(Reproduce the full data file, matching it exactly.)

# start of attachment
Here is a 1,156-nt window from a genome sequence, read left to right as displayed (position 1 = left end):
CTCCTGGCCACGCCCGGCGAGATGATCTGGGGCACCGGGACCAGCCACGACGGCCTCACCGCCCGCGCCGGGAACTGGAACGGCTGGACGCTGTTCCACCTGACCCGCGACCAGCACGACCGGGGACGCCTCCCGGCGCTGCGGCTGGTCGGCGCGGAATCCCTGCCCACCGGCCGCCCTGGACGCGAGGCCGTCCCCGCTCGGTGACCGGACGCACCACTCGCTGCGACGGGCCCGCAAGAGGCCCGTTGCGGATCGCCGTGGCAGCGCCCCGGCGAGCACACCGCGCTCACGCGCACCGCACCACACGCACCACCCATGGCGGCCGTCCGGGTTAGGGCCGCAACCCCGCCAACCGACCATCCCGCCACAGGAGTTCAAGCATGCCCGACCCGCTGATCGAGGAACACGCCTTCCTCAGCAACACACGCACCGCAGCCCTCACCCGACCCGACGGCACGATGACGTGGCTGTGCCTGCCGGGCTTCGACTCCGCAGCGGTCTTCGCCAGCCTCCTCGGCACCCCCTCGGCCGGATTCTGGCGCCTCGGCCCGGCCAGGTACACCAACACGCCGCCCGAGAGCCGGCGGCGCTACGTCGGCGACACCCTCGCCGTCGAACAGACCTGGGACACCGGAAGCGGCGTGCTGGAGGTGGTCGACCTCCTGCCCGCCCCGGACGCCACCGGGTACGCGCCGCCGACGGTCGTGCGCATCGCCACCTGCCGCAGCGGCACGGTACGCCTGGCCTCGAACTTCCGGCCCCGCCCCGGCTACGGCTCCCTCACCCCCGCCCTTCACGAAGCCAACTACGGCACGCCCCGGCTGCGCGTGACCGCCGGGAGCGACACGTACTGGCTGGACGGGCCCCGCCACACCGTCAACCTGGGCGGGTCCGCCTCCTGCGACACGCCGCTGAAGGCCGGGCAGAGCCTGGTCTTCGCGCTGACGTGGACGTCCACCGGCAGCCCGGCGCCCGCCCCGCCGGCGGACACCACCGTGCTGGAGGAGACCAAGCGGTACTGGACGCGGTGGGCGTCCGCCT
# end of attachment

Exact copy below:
Here is a 1,156-nt window from a genome sequence, read left to right as displayed (position 1 = left end):
CTCCTGGCCACGCCCGGCGAGATGATCTGGGGCACCGGGACCAGCCACGACGGCCTCACCGCCCGCGCCGGGAACTGGAACGGCTGGACGCTGTTCCACCTGACCCGCGACCAGCACGACCGGGGACGCCTCCCGGCGCTGCGGCTGGTCGGCGCGGAATCCCTGCCCACCGGCCGCCCTGGACGCGAGGCCGTCCCCGCTCGGTGACCGGACGCACCACTCGCTGCGACGGGCCCGCAAGAGGCCCGTTGCGGATCGCCGTGGCAGCGCCCCGGCGAGCACACCGCGCTCACGCGCACCGCACCACACGCACCACCCATGGCGGCCGTCCGGGTTAGGGCCGCAACCCCGCCAACCGACCATCCCGCCACAGGAGTTCAAGCATGCCCGACCCGCTGATCGAGGAACACGCCTTCCTCAGCAACACACGCACCGCAGCCCTCACCCGACCCGACGGCACGATGACGTGGCTGTGCCTGCCGGGCTTCGACTCCGCAGCGGTCTTCGCCAGCCTCCTCGGCACCCCCTCGGCCGGATTCTGGCGCCTCGGCCCGGCCAGGTACACCAACACGCCGCCCGAGAGCCGGCGGCGCTACGTCGGCGACACCCTCGCCGTCGAACAGACCTGGGACACCGGAAGCGGCGTGCTGGAGGTGGTCGACCTCCTGCCCGCCCCGGACGCCACCGGGTACGCGCCGCCGACGGTCGTGCGCATCGCCACCTGCCGCAGCGGCACGGTACGCCTGGCCTCGAACTTCCGGCCCCGCCCCGGCTACGGCTCCCTCACCCCCGCCCTTCACGAAGCCAACTACGGCACGCCCCGGCTGCGCGTGACCGCCGGGAGCGACACGTACTGGCTGGACGGGCCCCGCCACACCGTCAACCTGGGCGGGTCCGCCTCCTGCGACACGCCGCTGAAGGCCGGGCAGAGCCTGGTCTTCGCGCTGACGTGGACGTCCACCGGCAGCCCGGCGCCCGCCCCGCCGGCGGACACCACCGTGCTGGAGGAGACCAAGCGGTACTGGACGCGGTGGGCGTCCGCCT